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Insights May 2024

13 May 2024 |Carbon & climate

Insights May 2024

13 May 2024 |Carbon & climate
CSIRO report calls for long-term transformative system change in agriculture.

In a recently released report, CSIRO drew out several key threats to farm productivity, resilience, and sustainability. These threats are already impacting primary industries.

These growing threats include:

  • climate change,
  • emissions reduction targets,
  • supply chain disruptions,
  • workforce access,
  • changing consumer preferences and market access; and
  • medium-term innovation timelines that favour short term adaptation. Long-term innovation timelines are required to support the transformation in agriculture that will be necessary to respond to the threats above.

In 2021 ABARES estimated that changes in seasonal conditions over the period 2001 to 2020 reduced annual average farm profits by 23 per cent below their potential. This uses a reference era of 1950 to 2000. These impacts have been most pronounced in south-western and south-eastern Australia. The higher rainfall coastal zones and northern Australia are less affected.

In the 20 years since 2000, climate variability doubled the risk of years with very low farm returns. That risk increased from a 1 in 10 frequency to more than 1 in 5, compared to the same reference era. Some projections estimating that these growing threats could cause profitability decline in some areas by up to 50 per cent by 2050.

The report characterises four scenarios:

  1. Regional AgTech Capitals,
  2. Landscape Stewardship,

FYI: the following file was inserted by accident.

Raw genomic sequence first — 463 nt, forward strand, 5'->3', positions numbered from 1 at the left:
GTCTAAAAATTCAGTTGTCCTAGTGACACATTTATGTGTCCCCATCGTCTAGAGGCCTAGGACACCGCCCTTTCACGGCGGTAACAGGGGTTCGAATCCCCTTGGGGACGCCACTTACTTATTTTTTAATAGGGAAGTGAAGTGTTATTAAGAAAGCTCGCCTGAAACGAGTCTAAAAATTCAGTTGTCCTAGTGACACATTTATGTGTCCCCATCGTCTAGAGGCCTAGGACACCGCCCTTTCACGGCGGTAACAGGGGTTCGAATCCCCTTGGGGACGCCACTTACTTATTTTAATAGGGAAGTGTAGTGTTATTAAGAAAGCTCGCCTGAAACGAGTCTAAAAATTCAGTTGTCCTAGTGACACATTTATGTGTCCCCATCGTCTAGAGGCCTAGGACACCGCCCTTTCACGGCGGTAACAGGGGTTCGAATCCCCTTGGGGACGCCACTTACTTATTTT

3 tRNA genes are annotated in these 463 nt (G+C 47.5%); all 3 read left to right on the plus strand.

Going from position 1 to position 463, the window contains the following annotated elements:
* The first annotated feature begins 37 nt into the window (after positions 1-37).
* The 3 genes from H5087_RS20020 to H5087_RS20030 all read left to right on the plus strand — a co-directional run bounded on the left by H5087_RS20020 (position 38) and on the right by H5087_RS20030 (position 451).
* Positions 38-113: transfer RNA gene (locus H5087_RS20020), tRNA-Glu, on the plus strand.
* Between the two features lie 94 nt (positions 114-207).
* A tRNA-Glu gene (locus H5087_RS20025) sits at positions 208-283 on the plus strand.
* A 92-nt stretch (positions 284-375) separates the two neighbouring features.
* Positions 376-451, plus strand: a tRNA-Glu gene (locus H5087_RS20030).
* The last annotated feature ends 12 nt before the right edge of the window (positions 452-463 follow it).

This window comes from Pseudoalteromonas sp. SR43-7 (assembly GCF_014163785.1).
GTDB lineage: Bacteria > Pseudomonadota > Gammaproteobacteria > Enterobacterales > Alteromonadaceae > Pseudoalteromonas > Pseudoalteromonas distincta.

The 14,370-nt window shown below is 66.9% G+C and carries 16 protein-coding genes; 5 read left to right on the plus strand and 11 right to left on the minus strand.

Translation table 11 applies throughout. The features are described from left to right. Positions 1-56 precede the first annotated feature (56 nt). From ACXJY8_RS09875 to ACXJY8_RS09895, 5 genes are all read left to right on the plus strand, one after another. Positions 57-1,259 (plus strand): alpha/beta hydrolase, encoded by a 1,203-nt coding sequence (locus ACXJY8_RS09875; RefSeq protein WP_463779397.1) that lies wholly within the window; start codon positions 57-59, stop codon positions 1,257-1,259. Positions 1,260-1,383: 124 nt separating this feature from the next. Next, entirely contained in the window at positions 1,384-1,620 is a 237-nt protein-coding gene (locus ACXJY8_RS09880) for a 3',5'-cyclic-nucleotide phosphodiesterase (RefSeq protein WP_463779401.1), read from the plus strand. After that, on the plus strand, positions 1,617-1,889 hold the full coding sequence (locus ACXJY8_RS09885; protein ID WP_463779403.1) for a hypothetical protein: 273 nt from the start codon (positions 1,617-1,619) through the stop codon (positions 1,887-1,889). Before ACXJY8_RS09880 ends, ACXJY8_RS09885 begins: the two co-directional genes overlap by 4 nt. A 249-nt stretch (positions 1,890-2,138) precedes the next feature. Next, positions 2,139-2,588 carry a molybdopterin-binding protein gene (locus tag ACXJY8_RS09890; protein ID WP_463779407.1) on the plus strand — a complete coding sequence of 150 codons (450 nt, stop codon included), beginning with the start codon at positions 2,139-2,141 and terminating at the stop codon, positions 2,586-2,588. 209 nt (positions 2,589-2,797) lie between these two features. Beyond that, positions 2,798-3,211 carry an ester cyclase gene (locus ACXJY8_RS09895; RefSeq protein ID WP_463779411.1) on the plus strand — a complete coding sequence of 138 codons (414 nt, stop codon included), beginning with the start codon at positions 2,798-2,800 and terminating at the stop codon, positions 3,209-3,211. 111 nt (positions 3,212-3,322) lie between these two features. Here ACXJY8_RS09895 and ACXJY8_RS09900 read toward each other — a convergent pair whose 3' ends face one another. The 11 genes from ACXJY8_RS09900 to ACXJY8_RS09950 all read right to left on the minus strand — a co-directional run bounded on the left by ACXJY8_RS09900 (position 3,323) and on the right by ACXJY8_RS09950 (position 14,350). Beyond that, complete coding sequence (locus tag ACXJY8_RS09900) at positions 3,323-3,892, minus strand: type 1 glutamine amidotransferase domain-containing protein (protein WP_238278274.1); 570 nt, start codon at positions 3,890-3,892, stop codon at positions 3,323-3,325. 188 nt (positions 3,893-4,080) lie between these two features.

3. Climate Survival, and
  4. System Decline.

Please refer to the Ag2050 Scenarios Report for more information.

There were two takeaway messages both underscoring their view that adaptation strategies are useful in the medium term, but transformation is probably essential in the long term:

  1. Australia will need to accelerate the transformation of its current farming systems to respond to these complex and whole-of-sector challenges.
  2. There is a need for whole-of-system planning that provides the agricultural innovation system with achievable stepping stones towards long-term transformative system change.

It is surprising how quickly the long term arrives as the present.

Climate Smart Agriculture – Small Grants

The Australian Government is inviting organisations to apply to deliver projects under the Climate-Smart Agriculture Program – Small Grants Round 1.

Small Grants are for small-scale projects at the grassroots and community level that will support farmers and land holders to adopt sustainable agriculture best practices, as well as facilitate and implement practice change. The grants will improve management of our natural resources and increase sustainable on-farm productivity and resilience to climate change.

The grants allow for a wide range of projects and initiatives, providing opportunities for information delivery and extension as well as scaling up of existing local initiatives. New or innovative, as well as tried and tested, climate-smart, sustainable agricultural practices are in scope.

Visit the goverments GrantConnect website for more information.

Closing date: 4 June 2024.

Largest carbon removal deal ever is signed

Direct carbon extraction is maturing.

Swedish company Stockholm Exergi has environmental approval for a new bio-energy plant with carbon capture and storage (BECCS). This has enabled the signing of the largest carbon removal deal in the world to date between Stockholm Exergi and Microsoft.

Microsoft has a 10-year offtake agreement with Stockholm Exergi for a total of 3.3 million tonnes of carbon removal certificates.

The planned carbon removal plant will be a combination of a heat and power plant and a carbon capture and storage facility. The power plant uses residues from forestry, sawmill and pulp and paper production. The carbon capture facility extracts carbon dioxide (CO2) from the flue gases of the power plant. It cools and compresses the CO2 into liquid form. It is then stored permanently below the bottom of the North Sea. Over time, the liquid CO2 mineralises into insoluble carbonates. The final investment decision on the facility is expected in Q4 2024, and the construction to start in 2025.

At completion, the plant should sequester 800,000 tonnes of carbon each year.

Visit the ESG Today website for more information.

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